The days before a holiday tend to be perfect fodder for videos, at least for killing time. Yet today’s video combines two things I love: Thanksgiving and the war years in America.
Perhaps the most unsung genius in American animation was Tex Avery. Starting in Warner Brothers in the 1930s, he moved cartoons away from the sappy, childlike airs of Walt Disney into the mature, sophisticated humor of adults. He introduced characters like Bugs Bunny, Porky Pig and Daffy Duck, characters with real foibles and charm (and just as thoroughly marketable as Mickey Mouse) as well as fast-paced, rapid-fire dialogue and gags that played to the fears and stresses of adult life.
Avery’s greatest achievements occurred when he moved to MGM in the 1940s. Through the forties and fifties, Avery produced some of the most groundbreaking, sophisticated and hilarious cartoon shorts in history. His innovative use of language, sight gags, and modern sensibility created a body of work that still leaves people in stitches–more so adults than children.
Since it is Thanksgiving, the Neighborhood is presenting Tex Avery’s 1945 classic “Jerky Turkey.” In this comic send-up of the first Thanksgiving at Plymouth in 1621, an unnamed Pilgrim attempts to shoot a wisecracking turkey that bears an uncanny resemblance to Jimmy Durante.
“Jerky Turkey” is packed with discussion points for the social studies classroom. World War II, and Franksgiving, are deeply referenced throughout the film. The Mayflower (complete with a gas ration stamp), for example, is shown built by wartime supplier Henry Kaiser and accompanied by a US Naval Squadron. Plymouth is divided between Democrats and Republicans, a nod to the Thanksgiving debacle of years past. Ration lines for cigarettes, billboards warning against unnecessary travel–even the obligatory offensive Native American caricature is included.
(This particular showing is the full version, which has a quite offensive use of the term “Half-breed” that is edited out of TBS and Cartoon Network showings.)
Besides being a hilarious film, “Jerky Turkey” shows how Hollywood used the harsh realities of war in a humorous way, especially during the holidays. Enjoy!
Website for the Classroom: History Animated
Image via Wikipedia
I’m still in the process of finding that perfect computer game that can simulate the battle experience best for my students. In the meantime, I will be using what is fast becoming one of my favorite websites.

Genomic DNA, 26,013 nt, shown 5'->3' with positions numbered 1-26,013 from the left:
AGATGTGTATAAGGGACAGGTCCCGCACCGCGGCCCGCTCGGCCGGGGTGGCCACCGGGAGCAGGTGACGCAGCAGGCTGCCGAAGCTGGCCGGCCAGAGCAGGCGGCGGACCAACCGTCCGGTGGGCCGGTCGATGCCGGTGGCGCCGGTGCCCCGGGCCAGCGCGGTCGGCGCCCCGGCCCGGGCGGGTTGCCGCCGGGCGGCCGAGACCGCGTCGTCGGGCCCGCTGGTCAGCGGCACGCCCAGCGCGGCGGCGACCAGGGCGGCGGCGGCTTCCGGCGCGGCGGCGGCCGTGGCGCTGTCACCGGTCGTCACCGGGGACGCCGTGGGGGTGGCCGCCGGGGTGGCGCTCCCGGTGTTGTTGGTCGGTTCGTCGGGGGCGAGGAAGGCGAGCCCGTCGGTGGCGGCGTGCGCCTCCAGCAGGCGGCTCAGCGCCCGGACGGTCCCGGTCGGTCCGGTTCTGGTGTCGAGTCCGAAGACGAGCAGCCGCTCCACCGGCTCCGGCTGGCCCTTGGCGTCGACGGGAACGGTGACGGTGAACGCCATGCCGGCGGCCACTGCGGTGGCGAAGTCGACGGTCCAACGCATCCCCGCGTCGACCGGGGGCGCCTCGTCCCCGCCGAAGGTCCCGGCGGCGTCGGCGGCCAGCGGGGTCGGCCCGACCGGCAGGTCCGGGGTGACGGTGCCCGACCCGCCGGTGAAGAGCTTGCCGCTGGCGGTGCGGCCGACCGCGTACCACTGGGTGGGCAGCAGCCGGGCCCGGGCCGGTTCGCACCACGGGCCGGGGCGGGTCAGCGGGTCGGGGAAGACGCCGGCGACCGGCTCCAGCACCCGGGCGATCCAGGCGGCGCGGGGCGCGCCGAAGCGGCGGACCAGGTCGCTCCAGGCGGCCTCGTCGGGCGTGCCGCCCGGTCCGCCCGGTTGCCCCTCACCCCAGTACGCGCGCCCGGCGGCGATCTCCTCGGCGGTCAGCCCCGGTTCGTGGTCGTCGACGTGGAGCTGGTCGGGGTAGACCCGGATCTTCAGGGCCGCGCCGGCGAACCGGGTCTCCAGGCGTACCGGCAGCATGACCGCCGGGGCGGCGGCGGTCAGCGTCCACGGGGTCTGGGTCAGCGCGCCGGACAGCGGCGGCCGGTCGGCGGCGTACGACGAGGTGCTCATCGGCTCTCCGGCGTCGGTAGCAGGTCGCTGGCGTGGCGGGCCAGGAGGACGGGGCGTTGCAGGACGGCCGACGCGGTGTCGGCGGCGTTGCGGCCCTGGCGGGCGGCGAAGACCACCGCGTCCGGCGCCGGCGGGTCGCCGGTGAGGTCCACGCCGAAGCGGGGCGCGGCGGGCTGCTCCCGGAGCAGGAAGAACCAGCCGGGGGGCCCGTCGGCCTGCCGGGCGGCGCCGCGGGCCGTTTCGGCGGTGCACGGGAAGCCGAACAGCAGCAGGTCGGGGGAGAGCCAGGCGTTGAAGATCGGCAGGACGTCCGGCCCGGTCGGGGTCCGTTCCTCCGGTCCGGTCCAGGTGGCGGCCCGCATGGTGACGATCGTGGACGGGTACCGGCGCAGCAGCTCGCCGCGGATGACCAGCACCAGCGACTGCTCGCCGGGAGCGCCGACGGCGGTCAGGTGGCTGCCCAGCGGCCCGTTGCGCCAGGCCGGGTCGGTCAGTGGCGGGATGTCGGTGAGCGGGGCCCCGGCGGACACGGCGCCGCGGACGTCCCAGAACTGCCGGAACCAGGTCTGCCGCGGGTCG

History Animated has been in heavy rotation in my lesson plans for the past two years. Every time I use it, students say two things: (1) Wow!, and (2) Can you burn me a copy, Mr. D? Few interactive experiences give as much information–and provide such a chance to be an armchair general–as the interactive battle maps from the folks at this site.
Part of what makes History Animated so fun is that its founder has, on the surface, little to do with history. James Cagney (from what I can tell, no relation to the actor) was a former tech exec who now teaches Computer Science at Central Oregon Community College. According to Cagney, as he was reading books about various wars and seeing only “complicated maps with dotted lines and dashed lines crisscrossing the pages,” he decided to use computer animation to make the maps real.
So far, Jim and his team have created animated maps for the French and Indian War, the Revolutionary War, the US Civil War, and World War II, both in Europe and the Pacific (he correctly denotes the Pacific Theater as a separate war, as do most historians and political scientists). In each, the dashes, lines, thrust arrows, etc. of a conventional battle map come alive through detailed computer animations using various resources. With each animation, there are also loads of information about the generals, organization of the army, weapons, and background on the wars themselves. They even provide bibliographies for further reading on each particular battle.
To an extent, History Animated takes a real effort to provide accurate animations, often clocked to the hour. Now, in WWII, this seems more of a possibility. With earlier conflicts, this could become more like guesswork. Yet the team at History Animated have really done their homework, using all available sources to provide the best picture possible.
However, if you’re looking for realistic pictures of combat, then look elsewhere. This is the main reason why I use this so often: it provides a safe, non-graphic method of analyzing an often gruesome subject. The sounds of marching, gunfire, horses and trains magnify the movements of the rectangular units on the map. That’s it. That’s the extent of the violence. In a way, it gives a student the rare perspective of conducting war from a general’s standpoint.
One way I like to use this is to let my students be the general. For example, I will show the animation of a particular battle, say, Shiloh in 1862. I would then stop the animation at a certain point and then pass out papers with screen captures of the point in the battle they are looking at. In teams–half of them are Union, half Confederate–I ask each group to plan the next move for their side. What seems very easy will often get complicated when considering escape routes, timing, weather, terrain, location of reinforcements, etc.
All the animations are online: you can get the CDs of them for your hard drive for a small donation. Even if you’re not a teacher, nor a history buff, History Animated offers an interesting way to view the great conflicts of history.
Visit often, since they update their selections periodically. Tell them Mr. D sent you.
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